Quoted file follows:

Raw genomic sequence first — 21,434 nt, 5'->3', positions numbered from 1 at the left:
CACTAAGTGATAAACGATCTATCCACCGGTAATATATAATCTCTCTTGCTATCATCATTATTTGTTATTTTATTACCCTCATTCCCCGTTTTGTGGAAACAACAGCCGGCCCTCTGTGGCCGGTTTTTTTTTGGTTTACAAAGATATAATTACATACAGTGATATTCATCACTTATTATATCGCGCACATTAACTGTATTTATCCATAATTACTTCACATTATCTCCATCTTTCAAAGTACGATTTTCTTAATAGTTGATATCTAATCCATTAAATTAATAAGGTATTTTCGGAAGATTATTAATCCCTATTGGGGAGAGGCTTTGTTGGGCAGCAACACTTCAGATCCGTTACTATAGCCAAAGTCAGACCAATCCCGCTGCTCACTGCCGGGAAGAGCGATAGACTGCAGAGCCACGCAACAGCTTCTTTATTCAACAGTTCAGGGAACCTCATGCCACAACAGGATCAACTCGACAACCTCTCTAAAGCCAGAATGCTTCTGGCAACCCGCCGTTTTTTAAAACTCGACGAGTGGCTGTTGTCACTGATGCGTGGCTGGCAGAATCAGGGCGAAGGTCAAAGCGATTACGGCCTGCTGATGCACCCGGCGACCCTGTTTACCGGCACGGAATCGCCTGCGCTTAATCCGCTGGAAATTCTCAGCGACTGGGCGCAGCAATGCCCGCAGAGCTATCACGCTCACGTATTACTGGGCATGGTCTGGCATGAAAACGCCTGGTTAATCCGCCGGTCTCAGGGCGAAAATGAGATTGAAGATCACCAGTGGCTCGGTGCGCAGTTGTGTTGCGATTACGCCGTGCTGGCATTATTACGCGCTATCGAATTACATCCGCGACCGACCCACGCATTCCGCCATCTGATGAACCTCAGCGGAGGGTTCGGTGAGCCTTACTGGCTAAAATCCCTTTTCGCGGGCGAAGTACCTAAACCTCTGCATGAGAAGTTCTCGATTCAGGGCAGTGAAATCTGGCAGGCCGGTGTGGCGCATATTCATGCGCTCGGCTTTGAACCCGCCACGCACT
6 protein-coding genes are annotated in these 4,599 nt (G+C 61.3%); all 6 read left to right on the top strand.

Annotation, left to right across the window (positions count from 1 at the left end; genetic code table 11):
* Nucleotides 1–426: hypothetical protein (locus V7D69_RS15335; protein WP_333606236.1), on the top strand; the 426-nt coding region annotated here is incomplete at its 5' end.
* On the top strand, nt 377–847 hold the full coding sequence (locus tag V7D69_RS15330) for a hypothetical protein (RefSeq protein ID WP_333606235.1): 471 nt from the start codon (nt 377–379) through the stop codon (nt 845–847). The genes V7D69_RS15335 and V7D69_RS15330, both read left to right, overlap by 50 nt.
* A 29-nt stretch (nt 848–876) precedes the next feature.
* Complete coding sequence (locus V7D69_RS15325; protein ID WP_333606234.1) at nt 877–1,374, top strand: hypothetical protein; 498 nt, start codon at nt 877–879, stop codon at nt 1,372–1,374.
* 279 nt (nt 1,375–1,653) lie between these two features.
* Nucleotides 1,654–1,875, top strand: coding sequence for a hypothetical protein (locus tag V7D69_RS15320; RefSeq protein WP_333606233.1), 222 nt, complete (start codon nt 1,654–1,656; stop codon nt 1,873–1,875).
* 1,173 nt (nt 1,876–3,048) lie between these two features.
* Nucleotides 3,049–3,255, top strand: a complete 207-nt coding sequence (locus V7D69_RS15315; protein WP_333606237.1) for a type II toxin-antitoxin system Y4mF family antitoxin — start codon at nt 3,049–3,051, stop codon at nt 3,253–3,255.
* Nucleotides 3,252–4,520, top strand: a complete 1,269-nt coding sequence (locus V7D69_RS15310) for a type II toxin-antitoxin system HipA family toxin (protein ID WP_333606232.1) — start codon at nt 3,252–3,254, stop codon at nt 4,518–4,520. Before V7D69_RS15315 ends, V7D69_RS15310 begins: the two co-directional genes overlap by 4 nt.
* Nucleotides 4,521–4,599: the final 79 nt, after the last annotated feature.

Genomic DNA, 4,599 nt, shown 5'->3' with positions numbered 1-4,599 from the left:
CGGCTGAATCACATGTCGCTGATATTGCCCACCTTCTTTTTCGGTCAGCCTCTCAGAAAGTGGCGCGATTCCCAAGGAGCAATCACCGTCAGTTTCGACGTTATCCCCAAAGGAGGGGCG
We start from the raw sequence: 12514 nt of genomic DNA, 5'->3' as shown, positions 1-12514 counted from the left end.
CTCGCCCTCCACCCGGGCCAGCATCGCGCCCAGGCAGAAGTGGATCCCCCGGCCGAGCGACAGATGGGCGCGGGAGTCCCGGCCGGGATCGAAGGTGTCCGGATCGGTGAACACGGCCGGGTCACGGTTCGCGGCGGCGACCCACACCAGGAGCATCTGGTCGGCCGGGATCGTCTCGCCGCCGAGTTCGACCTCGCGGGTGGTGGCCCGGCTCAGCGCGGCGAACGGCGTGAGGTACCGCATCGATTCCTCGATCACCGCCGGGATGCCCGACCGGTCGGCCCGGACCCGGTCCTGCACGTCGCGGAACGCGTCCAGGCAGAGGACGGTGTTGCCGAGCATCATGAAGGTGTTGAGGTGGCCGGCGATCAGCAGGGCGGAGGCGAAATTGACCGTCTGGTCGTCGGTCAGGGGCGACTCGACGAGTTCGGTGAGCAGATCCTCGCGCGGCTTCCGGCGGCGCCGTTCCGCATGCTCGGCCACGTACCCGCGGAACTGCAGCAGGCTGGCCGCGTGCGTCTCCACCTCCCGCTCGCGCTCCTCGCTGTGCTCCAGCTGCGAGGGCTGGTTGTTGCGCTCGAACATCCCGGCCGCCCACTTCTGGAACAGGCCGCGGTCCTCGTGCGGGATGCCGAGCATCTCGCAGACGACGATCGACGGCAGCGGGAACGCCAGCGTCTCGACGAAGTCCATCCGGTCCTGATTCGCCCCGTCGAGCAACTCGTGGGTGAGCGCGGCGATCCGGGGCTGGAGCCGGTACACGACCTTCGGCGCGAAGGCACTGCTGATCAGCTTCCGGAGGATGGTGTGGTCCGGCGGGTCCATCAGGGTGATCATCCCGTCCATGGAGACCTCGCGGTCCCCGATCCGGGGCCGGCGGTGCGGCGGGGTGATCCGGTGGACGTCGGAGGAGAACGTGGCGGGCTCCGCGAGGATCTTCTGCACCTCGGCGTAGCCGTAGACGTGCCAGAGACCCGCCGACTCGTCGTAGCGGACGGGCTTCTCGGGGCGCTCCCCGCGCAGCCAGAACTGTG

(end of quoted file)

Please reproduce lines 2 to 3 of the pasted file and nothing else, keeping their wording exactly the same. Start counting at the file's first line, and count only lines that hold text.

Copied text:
CACTAAGTGATAAACGATCTATCCACCGGTAATATATAATCTCTCTTGCTATCATCATTATTTGTTATTTTATTACCCTCATTCCCCGTTTTGTGGAAACAACAGCCGGCCCTCTGTGGCCGGTTTTTTTTTGGTTTACAAAGATATAATTACATACAGTGATATTCATCACTTATTATATCGCGCACATTAACTGTATTTATCCATAATTACTTCACATTATCTCCATCTTTCAAAGTACGATTTTCTTAATAGTTGATATCTAATCCATTAAATTAATAAGGTATTTTCGGAAGATTATTAATCCCTATTGGGGAGAGGCTTTGTTGGGCAGCAACACTTCAGATCCGTTACTATAGCCAAAGTCAGACCAATCCCGCTGCTCACTGCCGGGAAGAGCGATAGACTGCAGAGCCACGCAACAGCTTCTTTATTCAACAGTTCAGGGAACCTCATGCCACAACAGGATCAACTCGACAACCTCTCTAAAGCCAGAATGCTTCTGGCAACCCGCCGTTTTTTAAAACTCGACGAGTGGCTGTTGTCACTGATGCGTGGCTGGCAGAATCAGGGCGAAGGTCAAAGCGATTACGGCCTGCTGATGCACCCGGCGACCCTGTTTACCGGCACGGAATCGCCTGCGCTTAATCCGCTGGAAATTCTCAGCGACTGGGCGCAGCAATGCCCGCAGAGCTATCACGCTCACGTATTACTGGGCATGGTCTGGCATGAAAACGCCTGGTTAATCCGCCGGTCTCAGGGCGAAAATGAGATTGAAGATCACCAGTGGCTCGGTGCGCAGTTGTGTTGCGATTACGCCGTGCTGGCATTATTACGCGCTATCGAATTACATCCGCGACCGACCCACGCATTCCGCCATCTGATGAACCTCAGCGGAGGGTTCGGTGAGCCTTACTGGCTAAAATCCCTTTTCGCGGGCGAAGTACCTAAACCTCTGCATGAGAAGTTCTCGATTCAGGGCAGTGAAATCTGGCAGGCCGGTGTGGCGCATATTCATGCGCTCGGCTTTGAACCCGCCACGCACT
6 protein-coding genes are annotated in these 4,599 nt (G+C 61.3%); all 6 read left to right on the top strand.